Glucose-Based Substance Increases Capacity of Lithium Sulfer Batteries

Oct, 2021 - By WMR

Glucose-Based Substance Increases Capacity of Lithium Sulfer Batteries

Scientists developed a novel, high-capacity battery structure that is sugar-supported for lasting efficiency.

A team of scientists at the Monash Energy Institute, Australia, developed a new structure of lithium sulfur batteries that lasts longer and promises higher capacity by simply adding sugar to it. The new lithium sulfer battery structure is lighter, longer-lasting, and more sustainable than the traditional lithium-ion batteries that are today necessary for almost all the electronic devices. According to the research published in the journal Nature Communication on September 10, 2021, using a glucose-based substance on the positive electrode stabilises lithium-sulfer battery technology, which is hyped as the next generation power supply for electronic devices.

Lithium sulfer batteries are said to have capacity to store more energy than lithium-ion batteries of the same weight. However, in practical, the positive sulfer electrode and the negative lithium electrode in lithium sulfer battery gets weakened. When the positive sulfer electrode expands and contracts while charging, it is subjected to extensive stress which results into quick deterioration of it. Meanwhile, the negative lithium electrode is contaminated by sulfur and also gets weakened. To tackle this issue of deteriorating electrodes, the team added a sugar-based substance to the structure of electrode, which acts as a binder and forms a same web-like structure as the electrode. This microstructure stabilises the battery by creating more room for the electrode to expand safely while charging and preventing it from moving as well as covering the lithium electrode. In the experiment, the lithium sulfer battery containing additive glucose-based substance showed the capacity of around 700mAh/g and lasted for at least 1000 cycles.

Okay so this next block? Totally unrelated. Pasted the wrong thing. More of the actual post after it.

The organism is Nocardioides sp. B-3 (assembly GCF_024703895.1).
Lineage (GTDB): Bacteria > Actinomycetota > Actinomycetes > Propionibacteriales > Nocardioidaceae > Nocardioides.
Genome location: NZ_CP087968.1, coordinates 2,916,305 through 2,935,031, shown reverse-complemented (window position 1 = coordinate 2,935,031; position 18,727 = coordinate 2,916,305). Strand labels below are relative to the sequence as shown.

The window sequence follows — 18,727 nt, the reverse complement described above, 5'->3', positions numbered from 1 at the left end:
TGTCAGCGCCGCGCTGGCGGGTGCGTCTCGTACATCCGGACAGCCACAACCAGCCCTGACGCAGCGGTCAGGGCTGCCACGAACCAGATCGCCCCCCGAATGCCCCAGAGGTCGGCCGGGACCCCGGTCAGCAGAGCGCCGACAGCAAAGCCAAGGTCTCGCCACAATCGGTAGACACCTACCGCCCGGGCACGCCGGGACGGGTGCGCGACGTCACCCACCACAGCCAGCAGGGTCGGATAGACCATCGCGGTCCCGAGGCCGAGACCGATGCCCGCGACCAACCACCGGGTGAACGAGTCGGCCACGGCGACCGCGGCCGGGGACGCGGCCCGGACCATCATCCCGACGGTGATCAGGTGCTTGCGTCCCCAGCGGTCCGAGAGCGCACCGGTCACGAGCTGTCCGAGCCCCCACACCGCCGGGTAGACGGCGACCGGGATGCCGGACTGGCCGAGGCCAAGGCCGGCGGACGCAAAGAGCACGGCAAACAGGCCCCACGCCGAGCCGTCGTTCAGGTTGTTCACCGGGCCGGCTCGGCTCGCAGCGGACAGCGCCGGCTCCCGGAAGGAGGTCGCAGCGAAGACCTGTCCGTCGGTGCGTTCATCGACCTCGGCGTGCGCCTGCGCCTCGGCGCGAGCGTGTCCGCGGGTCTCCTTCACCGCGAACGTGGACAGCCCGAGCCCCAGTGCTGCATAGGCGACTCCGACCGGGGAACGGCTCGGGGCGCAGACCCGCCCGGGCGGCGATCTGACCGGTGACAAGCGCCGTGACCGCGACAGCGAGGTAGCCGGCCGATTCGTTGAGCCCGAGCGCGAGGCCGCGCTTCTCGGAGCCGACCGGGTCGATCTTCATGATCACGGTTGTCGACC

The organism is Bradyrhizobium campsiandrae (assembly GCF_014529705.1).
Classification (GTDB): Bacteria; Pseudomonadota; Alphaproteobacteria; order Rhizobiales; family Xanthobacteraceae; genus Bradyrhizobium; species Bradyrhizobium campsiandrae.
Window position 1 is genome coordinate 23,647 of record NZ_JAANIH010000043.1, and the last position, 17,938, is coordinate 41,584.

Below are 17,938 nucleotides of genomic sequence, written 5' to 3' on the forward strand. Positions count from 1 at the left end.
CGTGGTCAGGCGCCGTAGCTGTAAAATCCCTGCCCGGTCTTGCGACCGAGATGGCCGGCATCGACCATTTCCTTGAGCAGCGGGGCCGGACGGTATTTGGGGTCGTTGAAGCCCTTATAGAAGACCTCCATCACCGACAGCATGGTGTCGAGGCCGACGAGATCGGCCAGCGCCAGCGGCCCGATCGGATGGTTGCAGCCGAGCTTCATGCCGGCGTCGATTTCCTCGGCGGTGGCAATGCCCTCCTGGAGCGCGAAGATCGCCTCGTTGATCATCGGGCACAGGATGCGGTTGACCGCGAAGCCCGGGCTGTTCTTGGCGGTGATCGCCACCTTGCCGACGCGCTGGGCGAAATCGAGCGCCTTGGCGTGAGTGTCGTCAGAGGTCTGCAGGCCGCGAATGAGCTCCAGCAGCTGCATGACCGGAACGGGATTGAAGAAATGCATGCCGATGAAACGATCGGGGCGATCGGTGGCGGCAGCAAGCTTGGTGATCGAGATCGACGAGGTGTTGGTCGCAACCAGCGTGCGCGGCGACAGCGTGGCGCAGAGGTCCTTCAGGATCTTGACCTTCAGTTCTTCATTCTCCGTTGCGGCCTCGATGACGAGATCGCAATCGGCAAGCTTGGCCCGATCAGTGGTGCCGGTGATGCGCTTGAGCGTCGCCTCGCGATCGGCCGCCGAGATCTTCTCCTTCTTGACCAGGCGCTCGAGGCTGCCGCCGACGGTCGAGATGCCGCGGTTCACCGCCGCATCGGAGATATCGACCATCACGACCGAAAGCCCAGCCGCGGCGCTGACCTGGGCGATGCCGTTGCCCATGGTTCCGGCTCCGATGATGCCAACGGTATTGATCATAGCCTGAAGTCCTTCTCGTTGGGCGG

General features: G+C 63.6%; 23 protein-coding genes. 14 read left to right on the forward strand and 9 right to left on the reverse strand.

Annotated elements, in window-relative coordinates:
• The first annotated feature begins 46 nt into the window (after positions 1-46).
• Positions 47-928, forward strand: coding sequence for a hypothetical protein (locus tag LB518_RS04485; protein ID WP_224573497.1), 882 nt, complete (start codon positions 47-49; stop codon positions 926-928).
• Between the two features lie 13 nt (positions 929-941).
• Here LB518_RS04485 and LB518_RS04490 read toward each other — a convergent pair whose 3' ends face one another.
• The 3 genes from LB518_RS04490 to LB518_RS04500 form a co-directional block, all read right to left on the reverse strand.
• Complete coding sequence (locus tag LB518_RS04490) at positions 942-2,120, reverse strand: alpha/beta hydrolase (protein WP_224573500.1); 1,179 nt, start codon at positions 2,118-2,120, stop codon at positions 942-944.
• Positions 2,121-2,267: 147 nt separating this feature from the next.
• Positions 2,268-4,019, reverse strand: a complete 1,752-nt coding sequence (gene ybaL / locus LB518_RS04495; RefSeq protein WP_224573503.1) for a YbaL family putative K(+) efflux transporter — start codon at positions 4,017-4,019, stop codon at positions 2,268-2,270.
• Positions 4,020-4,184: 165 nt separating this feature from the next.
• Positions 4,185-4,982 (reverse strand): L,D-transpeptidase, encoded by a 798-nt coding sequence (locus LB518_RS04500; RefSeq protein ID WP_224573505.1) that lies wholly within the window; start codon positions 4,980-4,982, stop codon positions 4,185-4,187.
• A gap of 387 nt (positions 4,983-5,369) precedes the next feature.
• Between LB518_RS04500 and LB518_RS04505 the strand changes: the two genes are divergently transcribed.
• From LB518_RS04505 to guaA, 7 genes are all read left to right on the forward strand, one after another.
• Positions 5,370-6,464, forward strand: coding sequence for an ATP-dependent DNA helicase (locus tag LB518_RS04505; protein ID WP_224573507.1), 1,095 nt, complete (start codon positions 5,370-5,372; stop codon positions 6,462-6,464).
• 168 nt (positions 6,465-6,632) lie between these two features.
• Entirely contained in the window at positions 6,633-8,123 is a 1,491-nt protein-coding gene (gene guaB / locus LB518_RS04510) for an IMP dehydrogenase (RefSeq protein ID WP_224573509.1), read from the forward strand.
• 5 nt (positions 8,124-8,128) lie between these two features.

The technology still needs further development to be used at large scale. However, the team claims that in few years, this technology could be used in not just normal vehicles but also in electric buses and trucks that can travel long distances without needing a recharge.

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